When the artist Haley Greenfeather English speaks, the first thing you notice is her vibrancy — she exudes it. Her mannerisms are playful. Every question she answers is given with a laugh, a smile, or a joke.“I really think it’s important to encourage people to act like children and be really goofy,” says Greenfeather English on a short break from painting her fourteen foot tall mural in the blacklight hallway at Meow Wolf. “We have this idea we have to act certain ways in our society and I don’t think any of them are true.”
She is vivid, hilarious, spunky and wild. Her art is driven largely by her own personal experiences and how she, the playful and still very serious artist, interprets the world and events around her. Experiences that might not stand out to most throttle her into deep inspiration and her creative process.
“He came from a memory that I had of making one of my friend's pasta and I put in mayonnaise in the marinara because I was just like, ‘This is a great idea. Let's just do that.’ We laughed about it later because I looked so serious and at the time, I thought it was good and would be a great idea!”
She goes on to say that she sees herself in all the characters in these pieces, that it becomes a contemporary form of storytelling with humor and the absurd. “It tells a lot about people and our nature of being weirdos, even if we are expected to be normal,” she says with a laugh.
“Party Wiz” is lit with black light. When Greenfeather English arrived to find that, the idea of working with blacklight was at first overwhelming. She brought a whole palate of colors without considering blacklight, but serendipitously she’d brought a “huge gallon of pink fluorescent paint.” She strategized. “The coolest thing about art is that, I feel like I'm not the best at what I do. I'm not the best painter. I'm not the best muralist. Like I'm just not. . . But I feel like I am really good at like making things work on the fly and figuring it out.”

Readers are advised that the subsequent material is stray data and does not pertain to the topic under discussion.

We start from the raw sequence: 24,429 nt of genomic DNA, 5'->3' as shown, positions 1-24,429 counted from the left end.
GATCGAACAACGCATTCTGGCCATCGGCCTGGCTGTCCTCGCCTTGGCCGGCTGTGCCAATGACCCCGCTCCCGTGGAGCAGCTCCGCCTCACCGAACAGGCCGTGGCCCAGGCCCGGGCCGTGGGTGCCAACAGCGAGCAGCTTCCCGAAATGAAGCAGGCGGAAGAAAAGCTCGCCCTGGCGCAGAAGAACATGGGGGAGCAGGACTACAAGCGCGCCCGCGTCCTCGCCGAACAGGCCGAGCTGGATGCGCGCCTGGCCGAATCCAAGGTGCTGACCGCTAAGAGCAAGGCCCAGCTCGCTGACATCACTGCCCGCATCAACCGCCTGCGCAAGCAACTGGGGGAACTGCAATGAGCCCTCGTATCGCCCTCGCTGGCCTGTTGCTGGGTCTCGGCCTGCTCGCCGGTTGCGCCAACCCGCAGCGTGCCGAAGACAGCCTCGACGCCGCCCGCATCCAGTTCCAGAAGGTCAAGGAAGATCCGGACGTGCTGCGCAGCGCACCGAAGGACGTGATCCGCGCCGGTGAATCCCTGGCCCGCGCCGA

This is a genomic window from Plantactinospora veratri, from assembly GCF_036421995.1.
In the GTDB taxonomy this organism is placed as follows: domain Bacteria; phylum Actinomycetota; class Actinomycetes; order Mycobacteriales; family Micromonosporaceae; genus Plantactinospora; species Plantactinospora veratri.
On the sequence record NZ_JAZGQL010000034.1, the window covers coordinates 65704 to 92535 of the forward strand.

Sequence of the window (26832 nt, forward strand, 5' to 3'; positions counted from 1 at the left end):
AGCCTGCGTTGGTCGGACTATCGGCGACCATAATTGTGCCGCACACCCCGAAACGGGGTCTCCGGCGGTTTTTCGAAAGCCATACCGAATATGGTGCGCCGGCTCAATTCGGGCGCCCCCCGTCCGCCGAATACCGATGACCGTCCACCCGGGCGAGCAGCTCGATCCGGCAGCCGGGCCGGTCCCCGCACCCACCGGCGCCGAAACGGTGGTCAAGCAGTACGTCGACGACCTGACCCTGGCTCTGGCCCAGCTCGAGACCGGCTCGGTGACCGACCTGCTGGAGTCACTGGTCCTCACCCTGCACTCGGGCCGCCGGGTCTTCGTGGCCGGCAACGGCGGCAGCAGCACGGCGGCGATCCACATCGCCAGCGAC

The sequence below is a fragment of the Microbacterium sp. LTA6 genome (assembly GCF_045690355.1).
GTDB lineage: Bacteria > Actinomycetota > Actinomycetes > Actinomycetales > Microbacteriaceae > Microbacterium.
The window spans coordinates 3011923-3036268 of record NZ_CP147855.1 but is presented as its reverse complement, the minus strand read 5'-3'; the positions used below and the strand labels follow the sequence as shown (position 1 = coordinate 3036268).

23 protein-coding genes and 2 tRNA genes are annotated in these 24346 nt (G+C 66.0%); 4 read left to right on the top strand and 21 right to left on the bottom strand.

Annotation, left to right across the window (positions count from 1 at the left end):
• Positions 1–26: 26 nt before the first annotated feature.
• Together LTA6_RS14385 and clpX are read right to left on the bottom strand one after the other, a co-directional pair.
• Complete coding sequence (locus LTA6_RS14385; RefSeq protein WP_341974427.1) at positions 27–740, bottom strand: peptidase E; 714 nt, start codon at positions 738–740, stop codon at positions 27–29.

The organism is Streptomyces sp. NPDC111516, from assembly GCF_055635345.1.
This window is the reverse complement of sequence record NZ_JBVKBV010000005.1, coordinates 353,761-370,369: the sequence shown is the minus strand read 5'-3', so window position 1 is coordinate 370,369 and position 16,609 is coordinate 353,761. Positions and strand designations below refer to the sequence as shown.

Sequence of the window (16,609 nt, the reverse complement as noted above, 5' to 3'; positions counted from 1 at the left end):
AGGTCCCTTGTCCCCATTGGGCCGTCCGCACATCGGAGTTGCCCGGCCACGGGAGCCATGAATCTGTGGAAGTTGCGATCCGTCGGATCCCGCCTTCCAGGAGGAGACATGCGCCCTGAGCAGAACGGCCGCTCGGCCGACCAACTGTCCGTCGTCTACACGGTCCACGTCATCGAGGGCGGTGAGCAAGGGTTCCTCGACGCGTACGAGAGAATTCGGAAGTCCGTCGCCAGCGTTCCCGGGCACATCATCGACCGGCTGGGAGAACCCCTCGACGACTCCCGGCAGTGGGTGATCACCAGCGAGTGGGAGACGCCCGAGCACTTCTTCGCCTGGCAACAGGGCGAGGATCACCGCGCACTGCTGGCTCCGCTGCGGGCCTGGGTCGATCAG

Neon pink angels pop off the black background, bringing the playful characters to life – to an even greater degree when Meow Wolf becomes a concert venue at night. Playing with bright neon colors and free-form organic lines, her content may be inspired from her adult life, but the playful aesthetic appeals to all ages. “. . . Meow Wolf does that,” Greenfeather English makes the comparison. “You could walk into the space and be really serious and take it seriously and not enjoy it or you can do what your body wants you to do and touch everything and have a really good time – and I hope my work does that, too.”
A native New Mexican and graduate of IAIA, Greenfeather English now has her own studio in Albuquerque, which she calls her “happy place.”
If she’s not there, she’s teaching children – another source of inspiration. “Art [by nature] is really child-like and kids experience it that way. They [kids] have a unique way to make art flawlessly and I try to do that. My line work is natural and I try not to give it too much of a sharp feel, keeping it organic.” English adds that teaching children keeps her sharp.
Her work often draws themes from her indigenous heritage. “It’s my narrative! That’s how I think of it,” says Greenfeather English. “[My art is] not recognizable as being indigenous and, to me, I think that is really important because there are so many repetitive images [in indigenous art] and when you go outside of that, people question it and are confused.”
She’s expanding the definition of what indigenous art is by being true to herself and her vision. “I don’t want people to look at my art and think this is a cowboy and this–” she pauses for a moment and reconsiders “Although, I do want to make trippy cowboys one day.”
In addition to her new work at Meow Wolf, Greenfeather English has upcoming shows at Zendo Coffee and Culture Club, both in Albuquerque. She is also working on a mural project with other female muralists at the Valle de Oro National Wildlife Refuge opening this summer.